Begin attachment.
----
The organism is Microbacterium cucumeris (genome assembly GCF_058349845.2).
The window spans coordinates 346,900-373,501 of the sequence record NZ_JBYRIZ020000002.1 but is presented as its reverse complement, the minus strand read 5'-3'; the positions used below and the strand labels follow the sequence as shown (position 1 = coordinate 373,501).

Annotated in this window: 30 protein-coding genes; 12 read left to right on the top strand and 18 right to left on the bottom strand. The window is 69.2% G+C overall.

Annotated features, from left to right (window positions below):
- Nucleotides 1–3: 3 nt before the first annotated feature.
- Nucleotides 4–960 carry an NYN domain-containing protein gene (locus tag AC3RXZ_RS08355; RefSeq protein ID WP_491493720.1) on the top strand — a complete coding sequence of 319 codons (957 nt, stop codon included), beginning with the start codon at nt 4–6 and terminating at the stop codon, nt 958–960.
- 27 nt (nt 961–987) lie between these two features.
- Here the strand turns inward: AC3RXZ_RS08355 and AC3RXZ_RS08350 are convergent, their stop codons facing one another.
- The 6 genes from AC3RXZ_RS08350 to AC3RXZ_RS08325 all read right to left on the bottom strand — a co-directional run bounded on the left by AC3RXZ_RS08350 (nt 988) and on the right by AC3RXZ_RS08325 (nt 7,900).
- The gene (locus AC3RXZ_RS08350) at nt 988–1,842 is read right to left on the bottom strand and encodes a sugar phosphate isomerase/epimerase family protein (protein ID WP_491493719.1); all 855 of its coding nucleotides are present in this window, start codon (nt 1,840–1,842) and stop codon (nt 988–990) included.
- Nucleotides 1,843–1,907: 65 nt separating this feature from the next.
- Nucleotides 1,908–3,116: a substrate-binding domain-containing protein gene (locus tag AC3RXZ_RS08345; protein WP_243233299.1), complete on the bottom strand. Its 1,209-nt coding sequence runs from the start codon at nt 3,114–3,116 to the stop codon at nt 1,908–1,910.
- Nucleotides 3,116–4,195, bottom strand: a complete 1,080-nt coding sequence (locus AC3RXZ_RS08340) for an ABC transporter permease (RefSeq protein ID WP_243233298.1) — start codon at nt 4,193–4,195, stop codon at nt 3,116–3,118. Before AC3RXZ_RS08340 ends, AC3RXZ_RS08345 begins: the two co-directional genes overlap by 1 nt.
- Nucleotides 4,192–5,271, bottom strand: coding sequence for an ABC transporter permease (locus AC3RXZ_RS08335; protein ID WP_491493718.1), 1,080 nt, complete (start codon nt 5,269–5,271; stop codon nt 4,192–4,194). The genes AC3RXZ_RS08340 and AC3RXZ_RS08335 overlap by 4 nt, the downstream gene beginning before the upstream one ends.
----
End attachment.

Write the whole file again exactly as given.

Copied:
The organism is Microbacterium cucumeris (genome assembly GCF_058349845.2).
The window spans coordinates 346,900-373,501 of the sequence record NZ_JBYRIZ020000002.1 but is presented as its reverse complement, the minus strand read 5'-3'; the positions used below and the strand labels follow the sequence as shown (position 1 = coordinate 373,501).

Annotated in this window: 30 protein-coding genes; 12 read left to right on the top strand and 18 right to left on the bottom strand. The window is 69.2% G+C overall.

Annotated features, from left to right (window positions below):
- Nucleotides 1–3: 3 nt before the first annotated feature.
- Nucleotides 4–960 carry an NYN domain-containing protein gene (locus tag AC3RXZ_RS08355; RefSeq protein ID WP_491493720.1) on the top strand — a complete coding sequence of 319 codons (957 nt, stop codon included), beginning with the start codon at nt 4–6 and terminating at the stop codon, nt 958–960.
- 27 nt (nt 961–987) lie between these two features.
- Here the strand turns inward: AC3RXZ_RS08355 and AC3RXZ_RS08350 are convergent, their stop codons facing one another.
- The 6 genes from AC3RXZ_RS08350 to AC3RXZ_RS08325 all read right to left on the bottom strand — a co-directional run bounded on the left by AC3RXZ_RS08350 (nt 988) and on the right by AC3RXZ_RS08325 (nt 7,900).
- The gene (locus AC3RXZ_RS08350) at nt 988–1,842 is read right to left on the bottom strand and encodes a sugar phosphate isomerase/epimerase family protein (protein ID WP_491493719.1); all 855 of its coding nucleotides are present in this window, start codon (nt 1,840–1,842) and stop codon (nt 988–990) included.
- Nucleotides 1,843–1,907: 65 nt separating this feature from the next.
- Nucleotides 1,908–3,116: a substrate-binding domain-containing protein gene (locus tag AC3RXZ_RS08345; protein WP_243233299.1), complete on the bottom strand. Its 1,209-nt coding sequence runs from the start codon at nt 3,114–3,116 to the stop codon at nt 1,908–1,910.
- Nucleotides 3,116–4,195, bottom strand: a complete 1,080-nt coding sequence (locus AC3RXZ_RS08340) for an ABC transporter permease (RefSeq protein ID WP_243233298.1) — start codon at nt 4,193–4,195, stop codon at nt 3,116–3,118. Before AC3RXZ_RS08340 ends, AC3RXZ_RS08345 begins: the two co-directional genes overlap by 1 nt.
- Nucleotides 4,192–5,271, bottom strand: coding sequence for an ABC transporter permease (locus AC3RXZ_RS08335; protein ID WP_491493718.1), 1,080 nt, complete (start codon nt 5,269–5,271; stop codon nt 4,192–4,194). The genes AC3RXZ_RS08340 and AC3RXZ_RS08335 overlap by 4 nt, the downstream gene beginning before the upstream one ends.